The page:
Many of the articles on this topic are chock full of scientific terms. However, they can be broken down into digestible ideas. To understand the science behind it all, let’s briefly summarize two articles. We’ll go over how they tie into the relationship between oxytocin, dopamine, and mommy-baby bonding.

“Baby Love? Oxytocin-Dopamine Interactions in Mother-Infant Bonding” by Alison J. Douglas

This 2010 article from Alison Douglas dives into dopamine, oxytocin, and research around mother-infant bond in rats. The question stemmed from the ill-defined relationship of where and how oxytocin develops in maternal behavior.

The study specifically uses a model from the Meaney lab. It defines “good” mothers among rats as those who exhibit certain behaviors. Those behaviors include grooming, licking, and nursing. It maps where in the brain that oxytocin goes. It also looks at “poor” mothers. The findings discovered different receptor patterns between “poor” and “good” mothers.

“Oxytocin, motherhood and bonding” by Keith M. Kendrick

A study from 1991 gives insight into how oxytocin influences social, sexual, and maternal bonding. It explores several animal species, including rats and lambs. It explores oxytocin and various receptors in the brain.

One of the findings revolves around what influences oxytocin levels. The research shows sheep bearing the first lamb can have more difficulty with post-partum maternal connections. This is in comparison to a sheep with multiple lambs.

For humans, it would mean a first-time mom might struggle more with baby bonding versus a mom of multiple babies. An interesting finding in the study is that damage to the source of oxytocin production can delay maternal instincts.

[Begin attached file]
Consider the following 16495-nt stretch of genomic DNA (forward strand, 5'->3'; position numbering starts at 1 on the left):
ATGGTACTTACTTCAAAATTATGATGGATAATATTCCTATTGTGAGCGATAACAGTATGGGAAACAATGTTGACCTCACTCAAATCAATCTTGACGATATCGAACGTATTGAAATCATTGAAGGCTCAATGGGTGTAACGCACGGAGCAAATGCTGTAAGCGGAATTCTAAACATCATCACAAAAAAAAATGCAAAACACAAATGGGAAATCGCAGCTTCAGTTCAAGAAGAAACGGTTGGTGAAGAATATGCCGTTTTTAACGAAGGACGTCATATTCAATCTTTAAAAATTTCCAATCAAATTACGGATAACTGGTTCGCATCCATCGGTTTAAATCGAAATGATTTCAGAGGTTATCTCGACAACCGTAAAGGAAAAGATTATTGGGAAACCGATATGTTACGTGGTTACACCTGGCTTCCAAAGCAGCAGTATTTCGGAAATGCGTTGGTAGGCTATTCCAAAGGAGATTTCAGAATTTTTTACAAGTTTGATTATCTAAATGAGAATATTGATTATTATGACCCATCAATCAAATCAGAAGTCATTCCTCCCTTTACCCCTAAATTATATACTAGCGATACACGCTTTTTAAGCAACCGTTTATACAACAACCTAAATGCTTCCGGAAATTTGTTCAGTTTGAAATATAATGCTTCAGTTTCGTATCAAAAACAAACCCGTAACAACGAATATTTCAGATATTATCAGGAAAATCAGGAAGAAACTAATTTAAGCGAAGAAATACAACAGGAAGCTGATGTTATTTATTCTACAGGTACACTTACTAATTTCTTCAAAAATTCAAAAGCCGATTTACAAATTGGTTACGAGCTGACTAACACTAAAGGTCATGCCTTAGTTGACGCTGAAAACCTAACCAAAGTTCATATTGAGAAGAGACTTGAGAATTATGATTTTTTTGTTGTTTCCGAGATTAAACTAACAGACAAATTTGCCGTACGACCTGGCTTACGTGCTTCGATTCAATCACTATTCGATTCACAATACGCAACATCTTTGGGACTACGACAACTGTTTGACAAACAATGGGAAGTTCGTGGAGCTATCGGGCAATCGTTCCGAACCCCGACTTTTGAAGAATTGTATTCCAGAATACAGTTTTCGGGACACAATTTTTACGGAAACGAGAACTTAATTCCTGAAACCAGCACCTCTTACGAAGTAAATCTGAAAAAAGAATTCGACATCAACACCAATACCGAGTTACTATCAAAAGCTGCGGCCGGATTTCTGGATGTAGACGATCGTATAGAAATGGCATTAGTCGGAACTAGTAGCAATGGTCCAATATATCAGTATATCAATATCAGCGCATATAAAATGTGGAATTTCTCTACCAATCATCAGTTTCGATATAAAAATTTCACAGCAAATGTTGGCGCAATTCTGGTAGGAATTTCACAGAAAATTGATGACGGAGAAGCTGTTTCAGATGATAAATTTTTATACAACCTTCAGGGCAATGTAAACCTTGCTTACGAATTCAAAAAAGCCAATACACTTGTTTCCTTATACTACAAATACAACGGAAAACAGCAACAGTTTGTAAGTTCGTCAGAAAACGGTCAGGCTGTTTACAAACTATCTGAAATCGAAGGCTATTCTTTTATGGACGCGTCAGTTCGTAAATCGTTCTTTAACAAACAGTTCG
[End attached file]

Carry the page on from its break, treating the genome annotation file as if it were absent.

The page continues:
Overall, oxytocin and dopamine are important when forming relationships between mother and baby. They factor, as well, into a number of other types of relationships. Maternal actions create higher levels of oxytocin. In turn, this creates more dopamine. All of this generates feelings of connection, trust, and bonding. Low levels of oxytocin can threaten these connections, which can result from Post-Partum Depression.

These hormones and neurotransmitters can also affect security and attachment between mother and baby. Exploration, gaze, and other factors influence attachment. By allowing babies to disengage and return in times of need, mothers stimulate security connections with their babies. The research is ever-growing with clear directions for the future.

Future Questions

While the research is growing, many questions remain. Most of those questions revolve around replicating the studies on larger scales. Individual responses can always affect the outcomes of the studies. As such, further studies will require more subjects. Other areas of research also include further differentiating between maternal behavior and infant behavior. How exactly does one influence the other? There are solid foundations to promote connections between motherhood, dopamine, and oxytocin.


Alison J. Douglas, Baby Love? Oxytocin-Dopamine Interactions in Mother-Infant Bonding, Endocrinology, Volume 151, Issue 5, 1 May 2010, Pages 1978–1980. DOI: 10.1210/en.2010-0259.

Kendrick, Keith M. “Oxytocin, motherhood and bonding.” Experimental physiology 85.s1 (2000): 111s-124s.

Please keep in mind that this article IS NOT a medical advice. The purpose of this article is informative and it should NOT be used as a substitute for consultation with a doctor. Always consult your health concerns and decisions with your doctor.

About Me - Zooey BarnettHello Moms! I am Zooey. I am a wife and a mother of three amazing kids: almost 5-year-old Haley and 2-year-old twins Jesse and Matthew. I am a jogger, cooker and blogger.

If you have a question or a comment, do not hesitate to write to me! 🙂